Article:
McAllister, C. T.., H. W. Robison & T. M. Buchanan. 2006. Noteworthy geographic distribution records for the golden topminnow, Fundulus chrrsotus (Cyprinodontiformes: Fundulidae), from Arkansas. J. Arkansas Mad. Sci., 60:185-188.

McAllister, C. T., H. W. Robison & T. M. Buchanan. 2010a. Distribution of the pallid shiner, Hvbopsis amnis (Cypriniformes: Cyprinidae), in Arkansas. Texas J. Sci., 62(1):15-24.

McAllister, C. T., R. Tumlison & H. W. Robison. 2009c. Geographic distribution records for select fishes of central and southern Arkansas. Texas J. Sci., 61(1):31-44.

McAllister, C. T., H. W. Robison & K. E. Shirley. 2010h. Two noteworthy geo-graphic distribution records for the white sucker, Catostomus commersonii (Cypriniformes: Catostomidae), from northern Arkansas. Texas J. Sci., 62(3): 237-240.

McAllister, C. T., W. G. Layher, H. W. Robison & T. M. Buchanan. 2010c. Geographic distribution records for ten species of fishes from five major rivers of Arkansas. Southwest. Nat., 55:587-591.

McAllister, C. T., W. G. Layher, H. W. Robison & T. M. Buchanan. 2009c. New geographic distribution records for three species of Notropis (Cypriniformes: Cyprinidae) from large rivers of Arkansas. J. Arkansas Acad. Sci., 63:192-194.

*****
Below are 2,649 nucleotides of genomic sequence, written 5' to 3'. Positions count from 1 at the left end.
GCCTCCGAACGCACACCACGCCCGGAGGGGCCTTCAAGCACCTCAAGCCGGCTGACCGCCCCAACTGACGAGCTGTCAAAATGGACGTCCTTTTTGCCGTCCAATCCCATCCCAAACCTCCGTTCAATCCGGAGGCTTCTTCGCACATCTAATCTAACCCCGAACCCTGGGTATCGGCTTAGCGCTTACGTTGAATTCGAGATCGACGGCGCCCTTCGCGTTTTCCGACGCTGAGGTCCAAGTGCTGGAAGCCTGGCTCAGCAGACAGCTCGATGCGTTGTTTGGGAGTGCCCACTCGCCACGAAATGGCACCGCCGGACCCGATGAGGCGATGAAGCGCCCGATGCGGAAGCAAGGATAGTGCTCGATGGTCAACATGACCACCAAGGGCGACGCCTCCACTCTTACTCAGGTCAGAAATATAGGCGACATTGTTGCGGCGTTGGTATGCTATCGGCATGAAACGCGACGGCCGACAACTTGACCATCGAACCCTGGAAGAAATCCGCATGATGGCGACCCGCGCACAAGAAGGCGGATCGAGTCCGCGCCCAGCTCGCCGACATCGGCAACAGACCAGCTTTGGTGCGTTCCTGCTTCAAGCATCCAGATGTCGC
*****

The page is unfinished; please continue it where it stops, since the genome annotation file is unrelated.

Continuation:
McAllister, C. T., W. C. Starnes, H. W. Robison, R. E. Jenkins & M. E. Raley. 2009c. Distribution of the silver redhorse, Alo.rostoma anisurum (Cypriniformes: Catostomidae), in Arkansas. Southwest. Nat., 54:514-518.

Mitchell, R. M., R. L. Johnson & G. L. Harp. 2002. Population structure of an endemic species of yellowcheek darter, Etheostorna moorei (Raney and Suttkus), of the upper Little Red River, Arkansas. Amer. Midi. Nat., 148:129-137.

NatureServe. 2009. NatureServe Explorer: An online encyclopedia of life [web application]. Version 7.1. NatureServe, Arlington, Virginia. Available http://wwwnatureserve.org/explorer. (Accessed: 21 October 2009)

Nelson, J. S., E. J. Crossman, H. Espinosa-Perez, L. T. Findley, C. R. Gilbert, R. N. Lea & J. D. Williams. 2004. Common and scientific names of fishes from the United States, Canada, and Mexico. Amer. Fish. Soc., Spec. Publ. 29, Bethesda, Maryland, 386 pp.

Page, L. M. & B. M. Burr. 2011. Peterson field guide to freshwater fishes of North America north of Mexico. Second Ed. Houghton Mifflin Harcourt, Boston, 633 pp

Piller, K. R., H. L. Bart, Jr. & D. L. Hurley. 2008. Phylogeography of the greenside darter complex, Etheostoma hlennioides (Teleostomi: Percidae): A wide-ranging polytypic taxon. Mol. Phyl. Evol., 46:974-985.